|to flee; abscond:|
|chat, to converse|
|1.||a woman's elastic corset covering the waist to the thigh|
|2.||anything that surrounds or encircles|
|3.||a belt or sash|
|4.||jewellery the outer edge of a gem|
|5.||anatomy pectoral girdle See pelvic girdle any encircling structure or part|
|6.||the mark left on a tree trunk after the removal of a ring of bark|
|7.||to put a girdle on or around|
|8.||to surround or encircle|
|9.||to remove a ring of bark from (a tree or branch), thus causing it to die|
|[Old English gyrdel, of Germanic origin; related to Old Norse gyrthill, Old Frisian gerdel, Old High German gurtila; see |
girdle gir·dle (gûr'dl)
Something that encircles like a belt.
An elasticized, flexible undergarment worn over the waist and hips.
The pelvic or pectoral girdle.
|girdle (gûr'dl) Pronunciation Key
To kill a tree or woody shrub by removing or destroying a band of bark and cambium from its circumference. The plants die because the distribution of food down from the leaves (through the phloem) and sometimes the flow of water and nutrients up from the roots (through the xylem) is disrupted, and the cambium can no longer regenerate these vascular tissues to repair the damage. Unwanted trees, such as invasive or nonnative species, are often eliminated by girdling. Some plant diseases kill trees by destroying a ring of cambium and so girdling them. Gnawing animals, especially rodents, can also girdle trees.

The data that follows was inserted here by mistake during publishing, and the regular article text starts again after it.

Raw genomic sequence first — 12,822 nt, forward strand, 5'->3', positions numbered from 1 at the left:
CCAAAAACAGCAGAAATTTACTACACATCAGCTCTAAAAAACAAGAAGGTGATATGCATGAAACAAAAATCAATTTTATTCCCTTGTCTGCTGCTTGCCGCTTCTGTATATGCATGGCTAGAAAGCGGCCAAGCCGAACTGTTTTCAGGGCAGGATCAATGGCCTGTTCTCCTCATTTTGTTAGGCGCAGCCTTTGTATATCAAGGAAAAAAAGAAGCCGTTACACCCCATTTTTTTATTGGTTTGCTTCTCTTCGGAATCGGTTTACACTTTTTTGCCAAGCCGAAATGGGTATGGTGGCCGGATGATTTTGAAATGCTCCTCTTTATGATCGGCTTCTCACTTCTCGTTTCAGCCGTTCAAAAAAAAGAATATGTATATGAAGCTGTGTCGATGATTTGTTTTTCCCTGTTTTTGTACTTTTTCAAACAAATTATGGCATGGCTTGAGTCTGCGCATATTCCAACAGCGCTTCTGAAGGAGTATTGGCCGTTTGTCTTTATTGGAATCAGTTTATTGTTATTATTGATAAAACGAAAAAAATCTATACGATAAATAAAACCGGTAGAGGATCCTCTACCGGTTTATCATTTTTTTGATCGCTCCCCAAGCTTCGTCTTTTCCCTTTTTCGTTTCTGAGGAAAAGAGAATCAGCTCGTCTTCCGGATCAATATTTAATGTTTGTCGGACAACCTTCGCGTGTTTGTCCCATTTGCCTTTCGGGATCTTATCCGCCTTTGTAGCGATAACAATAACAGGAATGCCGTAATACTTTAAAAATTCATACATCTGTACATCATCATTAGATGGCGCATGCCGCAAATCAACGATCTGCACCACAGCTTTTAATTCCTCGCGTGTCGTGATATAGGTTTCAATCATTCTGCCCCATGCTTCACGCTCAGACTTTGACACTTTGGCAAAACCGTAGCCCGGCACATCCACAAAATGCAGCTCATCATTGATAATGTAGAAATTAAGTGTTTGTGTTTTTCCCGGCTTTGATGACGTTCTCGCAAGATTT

(1.) Heb. hagor, a girdle of any kind worn by soldiers (1 Sam. 18:4; 2 Sam. 20:8; 1 Kings 2:5; 2 Kings 3:21) or women (Isa. 3:24). (2.) Heb. 'ezor, something "bound," worn by prophets (2 Kings 1:8; Jer. 13:1), soldiers (Isa. 5:27; 2 Sam. 20:8; Ezek. 23:15), Kings (Job 12:18). (3.) Heb. mezah, a "band," a girdle worn by men alone (Ps. 109:19; Isa. 22:21). (4.) Heb. 'abnet, the girdle of sacerdotal and state officers (Ex. 28:4, 39, 40; 29:9; 39:29). (5.) Heb. hesheb, the "curious girdle" (Ex. 28:8; R.V., "cunningly woven band") was attached to the ephod, and was made of the same material. The common girdle was made of leather (2 Kings 1:8; Matt. 3:4); a finer sort of linen (Jer. 13:1; Ezek. 16:10; Dan. 10:5). Girdles of sackcloth were worn in token of sorrow (Isa. 3:24; 22:12). They were variously fastened to the wearer (Mark 1:6; Jer. 13:1; Ezek. 16:10). The girdle was a symbol of strength and power (Job 12:18, 21; 30:11; Isa. 22:21; 45:5). "Righteousness and faithfulness" are the girdle of the Messiah (Isa. 11:5). Girdles were used as purses or pockets (Matt. 10:9. A. V., "purses;" R.V., marg., "girdles." Also Mark 6:8).